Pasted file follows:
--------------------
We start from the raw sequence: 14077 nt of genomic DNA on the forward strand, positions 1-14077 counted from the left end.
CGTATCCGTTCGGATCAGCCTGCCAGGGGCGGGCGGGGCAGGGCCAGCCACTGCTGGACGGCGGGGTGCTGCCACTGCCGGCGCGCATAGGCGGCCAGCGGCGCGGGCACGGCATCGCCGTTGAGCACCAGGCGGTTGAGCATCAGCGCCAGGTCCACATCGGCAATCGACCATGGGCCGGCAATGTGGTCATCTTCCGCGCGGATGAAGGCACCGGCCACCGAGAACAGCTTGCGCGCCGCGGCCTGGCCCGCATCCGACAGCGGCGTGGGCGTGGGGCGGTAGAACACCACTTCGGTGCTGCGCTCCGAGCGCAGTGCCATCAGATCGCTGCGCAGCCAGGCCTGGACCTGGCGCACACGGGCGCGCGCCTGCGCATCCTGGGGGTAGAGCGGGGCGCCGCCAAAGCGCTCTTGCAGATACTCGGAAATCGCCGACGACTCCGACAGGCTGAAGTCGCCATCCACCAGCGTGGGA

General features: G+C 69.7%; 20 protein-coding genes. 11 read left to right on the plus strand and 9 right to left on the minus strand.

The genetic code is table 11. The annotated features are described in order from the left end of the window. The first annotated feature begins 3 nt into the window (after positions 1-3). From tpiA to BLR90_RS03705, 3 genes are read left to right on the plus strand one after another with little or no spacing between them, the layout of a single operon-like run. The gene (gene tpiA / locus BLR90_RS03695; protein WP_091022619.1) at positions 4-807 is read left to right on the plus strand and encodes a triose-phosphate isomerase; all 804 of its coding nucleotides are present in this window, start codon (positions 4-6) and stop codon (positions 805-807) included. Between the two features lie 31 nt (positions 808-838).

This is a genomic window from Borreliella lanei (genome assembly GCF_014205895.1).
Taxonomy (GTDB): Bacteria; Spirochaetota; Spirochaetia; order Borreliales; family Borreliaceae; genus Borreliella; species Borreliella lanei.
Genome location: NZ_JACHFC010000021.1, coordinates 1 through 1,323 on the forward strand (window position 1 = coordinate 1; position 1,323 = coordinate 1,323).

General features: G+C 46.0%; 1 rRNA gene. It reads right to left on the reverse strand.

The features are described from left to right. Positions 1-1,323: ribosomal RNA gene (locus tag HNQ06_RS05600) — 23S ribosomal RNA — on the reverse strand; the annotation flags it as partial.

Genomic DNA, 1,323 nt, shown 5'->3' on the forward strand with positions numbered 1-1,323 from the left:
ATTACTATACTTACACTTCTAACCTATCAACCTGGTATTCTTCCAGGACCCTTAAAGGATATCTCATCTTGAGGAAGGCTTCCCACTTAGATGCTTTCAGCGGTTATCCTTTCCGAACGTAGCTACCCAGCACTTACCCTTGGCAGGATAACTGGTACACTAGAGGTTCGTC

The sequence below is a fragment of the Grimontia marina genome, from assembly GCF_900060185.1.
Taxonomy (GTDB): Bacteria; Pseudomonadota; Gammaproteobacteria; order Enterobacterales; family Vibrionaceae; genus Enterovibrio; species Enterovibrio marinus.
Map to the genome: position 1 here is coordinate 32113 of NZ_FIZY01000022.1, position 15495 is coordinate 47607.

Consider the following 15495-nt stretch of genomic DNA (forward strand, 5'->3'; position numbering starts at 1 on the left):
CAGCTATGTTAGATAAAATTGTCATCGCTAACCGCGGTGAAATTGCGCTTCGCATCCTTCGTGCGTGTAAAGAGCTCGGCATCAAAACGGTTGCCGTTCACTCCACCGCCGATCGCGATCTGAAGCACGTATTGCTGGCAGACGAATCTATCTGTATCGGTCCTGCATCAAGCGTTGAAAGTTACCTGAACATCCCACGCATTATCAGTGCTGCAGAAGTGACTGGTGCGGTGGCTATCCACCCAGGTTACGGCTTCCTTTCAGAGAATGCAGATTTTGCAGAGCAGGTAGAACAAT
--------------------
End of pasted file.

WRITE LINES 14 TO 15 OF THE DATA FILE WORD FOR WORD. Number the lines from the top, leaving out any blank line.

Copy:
Map to the genome: position 1 here is coordinate 32113 of NZ_FIZY01000022.1, position 15495 is coordinate 47607.

Consider the following 15495-nt stretch of genomic DNA (forward strand, 5'->3'; position numbering starts at 1 on the left):